The Making of Black Lives Matter: A Brief History of An Idea by Christopher J. Lebron
We Were Eight Years In Power: An American Tragedy by Ta-Nehisi Coates
For the 2017 Hooks National Book Award, the Hooks Institute received 28 nominations from around the country.

About the Award

Nominate a book for the 2018 Hooks National Book Award.

  • book award sealA panel of judges representing various disciplines and academic institutions in Memphis awards the annual prize to the book that best furthers understanding of the American Civil Rights Movement and its legacy.
  • An award of $1,000 will be made to the author(s).
  • The recipient(s) of the award will receive an invitation to deliver an address at the University of Memphis as part of the Hooks Institute Lecture Series during the 2019-2020 academic year.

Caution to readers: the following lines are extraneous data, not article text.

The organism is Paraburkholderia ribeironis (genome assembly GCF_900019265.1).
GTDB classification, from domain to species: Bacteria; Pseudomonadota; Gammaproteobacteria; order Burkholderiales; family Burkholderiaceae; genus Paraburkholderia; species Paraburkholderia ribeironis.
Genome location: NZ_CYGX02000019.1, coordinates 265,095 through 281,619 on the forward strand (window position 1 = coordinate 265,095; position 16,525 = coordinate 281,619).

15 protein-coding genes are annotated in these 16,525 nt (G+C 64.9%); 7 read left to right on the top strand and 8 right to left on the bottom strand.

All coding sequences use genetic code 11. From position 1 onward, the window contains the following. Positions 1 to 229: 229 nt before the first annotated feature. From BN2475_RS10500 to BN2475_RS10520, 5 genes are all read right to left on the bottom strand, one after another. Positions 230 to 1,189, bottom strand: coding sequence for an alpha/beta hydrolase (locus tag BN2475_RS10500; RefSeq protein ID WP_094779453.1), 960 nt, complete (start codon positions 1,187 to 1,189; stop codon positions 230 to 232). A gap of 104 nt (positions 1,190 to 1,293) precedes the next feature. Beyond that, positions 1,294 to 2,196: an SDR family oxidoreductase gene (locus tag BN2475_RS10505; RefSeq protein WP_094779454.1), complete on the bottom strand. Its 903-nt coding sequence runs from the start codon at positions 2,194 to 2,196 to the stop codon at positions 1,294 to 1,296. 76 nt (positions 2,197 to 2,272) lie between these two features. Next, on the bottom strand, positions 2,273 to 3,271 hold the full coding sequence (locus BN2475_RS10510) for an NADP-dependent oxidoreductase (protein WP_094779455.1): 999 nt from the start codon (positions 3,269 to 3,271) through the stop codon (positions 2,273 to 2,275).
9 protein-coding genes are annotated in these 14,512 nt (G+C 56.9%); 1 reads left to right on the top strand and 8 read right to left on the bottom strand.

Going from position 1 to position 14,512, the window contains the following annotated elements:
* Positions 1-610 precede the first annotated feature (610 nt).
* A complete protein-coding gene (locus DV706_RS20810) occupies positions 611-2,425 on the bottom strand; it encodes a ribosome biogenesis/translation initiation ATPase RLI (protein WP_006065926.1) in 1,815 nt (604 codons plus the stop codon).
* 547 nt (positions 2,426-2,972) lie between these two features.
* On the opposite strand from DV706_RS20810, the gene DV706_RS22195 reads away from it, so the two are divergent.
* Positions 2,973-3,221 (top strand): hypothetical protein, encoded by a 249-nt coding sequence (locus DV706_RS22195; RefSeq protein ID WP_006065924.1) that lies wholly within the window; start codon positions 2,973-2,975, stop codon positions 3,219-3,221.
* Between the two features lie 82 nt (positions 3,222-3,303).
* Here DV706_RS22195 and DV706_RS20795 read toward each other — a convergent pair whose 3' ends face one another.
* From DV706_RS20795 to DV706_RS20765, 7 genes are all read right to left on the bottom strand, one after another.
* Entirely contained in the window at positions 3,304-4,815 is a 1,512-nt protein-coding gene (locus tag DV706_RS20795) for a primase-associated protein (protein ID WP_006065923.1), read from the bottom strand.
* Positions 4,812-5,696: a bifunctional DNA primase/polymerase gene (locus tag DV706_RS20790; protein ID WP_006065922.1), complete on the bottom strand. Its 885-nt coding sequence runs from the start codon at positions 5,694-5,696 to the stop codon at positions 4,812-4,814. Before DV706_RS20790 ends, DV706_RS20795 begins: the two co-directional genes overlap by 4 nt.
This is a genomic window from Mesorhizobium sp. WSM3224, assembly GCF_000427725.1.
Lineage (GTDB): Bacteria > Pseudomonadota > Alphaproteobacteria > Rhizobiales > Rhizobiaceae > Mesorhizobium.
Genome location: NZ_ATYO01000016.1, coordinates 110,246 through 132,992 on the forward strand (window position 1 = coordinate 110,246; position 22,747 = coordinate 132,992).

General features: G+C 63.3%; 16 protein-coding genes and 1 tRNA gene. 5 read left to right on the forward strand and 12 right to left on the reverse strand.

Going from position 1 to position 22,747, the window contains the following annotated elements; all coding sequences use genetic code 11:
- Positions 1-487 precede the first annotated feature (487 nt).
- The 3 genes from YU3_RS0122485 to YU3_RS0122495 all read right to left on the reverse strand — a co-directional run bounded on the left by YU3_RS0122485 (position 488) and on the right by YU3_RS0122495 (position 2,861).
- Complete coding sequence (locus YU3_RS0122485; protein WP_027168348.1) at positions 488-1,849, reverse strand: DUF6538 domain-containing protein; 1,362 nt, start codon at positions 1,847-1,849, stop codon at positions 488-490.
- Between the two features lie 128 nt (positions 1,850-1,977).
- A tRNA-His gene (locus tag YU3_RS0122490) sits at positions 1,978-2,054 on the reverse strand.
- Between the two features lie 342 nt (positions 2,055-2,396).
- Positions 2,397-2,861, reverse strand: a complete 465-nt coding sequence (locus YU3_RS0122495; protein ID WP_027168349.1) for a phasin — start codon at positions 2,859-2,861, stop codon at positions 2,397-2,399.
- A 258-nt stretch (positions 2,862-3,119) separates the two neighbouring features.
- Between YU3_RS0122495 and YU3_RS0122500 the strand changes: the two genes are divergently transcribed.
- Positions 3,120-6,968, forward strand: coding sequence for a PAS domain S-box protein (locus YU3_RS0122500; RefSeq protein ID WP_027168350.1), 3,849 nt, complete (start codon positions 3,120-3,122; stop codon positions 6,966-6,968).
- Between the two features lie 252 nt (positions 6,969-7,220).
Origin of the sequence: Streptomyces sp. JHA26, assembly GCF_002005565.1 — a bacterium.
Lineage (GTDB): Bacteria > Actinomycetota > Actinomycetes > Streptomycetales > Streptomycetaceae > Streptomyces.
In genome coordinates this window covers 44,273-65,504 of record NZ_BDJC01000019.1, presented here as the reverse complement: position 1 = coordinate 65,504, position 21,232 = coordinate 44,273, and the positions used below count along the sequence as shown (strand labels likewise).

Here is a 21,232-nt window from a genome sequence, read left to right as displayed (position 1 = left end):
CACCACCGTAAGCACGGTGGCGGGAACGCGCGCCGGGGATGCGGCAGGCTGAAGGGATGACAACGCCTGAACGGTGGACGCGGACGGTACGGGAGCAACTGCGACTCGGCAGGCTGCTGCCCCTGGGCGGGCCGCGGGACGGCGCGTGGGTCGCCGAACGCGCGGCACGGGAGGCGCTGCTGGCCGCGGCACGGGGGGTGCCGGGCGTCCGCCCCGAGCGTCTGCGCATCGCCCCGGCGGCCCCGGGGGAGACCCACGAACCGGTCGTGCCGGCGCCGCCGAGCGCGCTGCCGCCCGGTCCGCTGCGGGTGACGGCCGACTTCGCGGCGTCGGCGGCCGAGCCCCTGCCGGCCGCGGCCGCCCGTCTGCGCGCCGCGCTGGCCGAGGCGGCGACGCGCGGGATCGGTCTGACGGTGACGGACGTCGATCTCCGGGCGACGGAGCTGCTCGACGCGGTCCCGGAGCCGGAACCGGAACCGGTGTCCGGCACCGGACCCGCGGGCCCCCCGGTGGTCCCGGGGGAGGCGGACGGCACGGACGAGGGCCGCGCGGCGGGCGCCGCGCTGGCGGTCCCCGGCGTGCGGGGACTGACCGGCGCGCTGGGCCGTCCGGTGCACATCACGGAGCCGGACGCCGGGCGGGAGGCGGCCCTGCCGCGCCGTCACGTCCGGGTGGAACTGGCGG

Hooks National Book Award Committee

  • Beverly Cross, PhD (Lillian and Morrie Moss Chair of Excellence in Urban Education, University of Memphis)
  • Ernest Gibson, III, PhD (Assistant Professor of English, Rhodes College)
  • Aram Goudsouzian, PhD (Chair, Department of History, University of Memphis)
  • Daniel Kiel, JD (Book Award Committee Chair; Associate Professor, University of Memphis Cecil C. Humphreys School of Law); and
  • Terrence Tucker, PhD (Associate Professor/Coordinator of African American Literature, University of Memphis Department of English). 


For questions or comments: Please contact Rorie Trammel, Associate Director of the Hooks Institute, at 901-678-3974 or via email at rtrammel@memphis.edu.

About the Hooks Institute

The Benjamin L. Hooks Institute for Social Change promotes its mission of teaching, studying and promoting civil rights and social change primarily through teaching, research, innovative campaigns, and community engagement. For twenty years, the Hooks Institute has developed an impressive track record of educating, engaging, and empowering the community.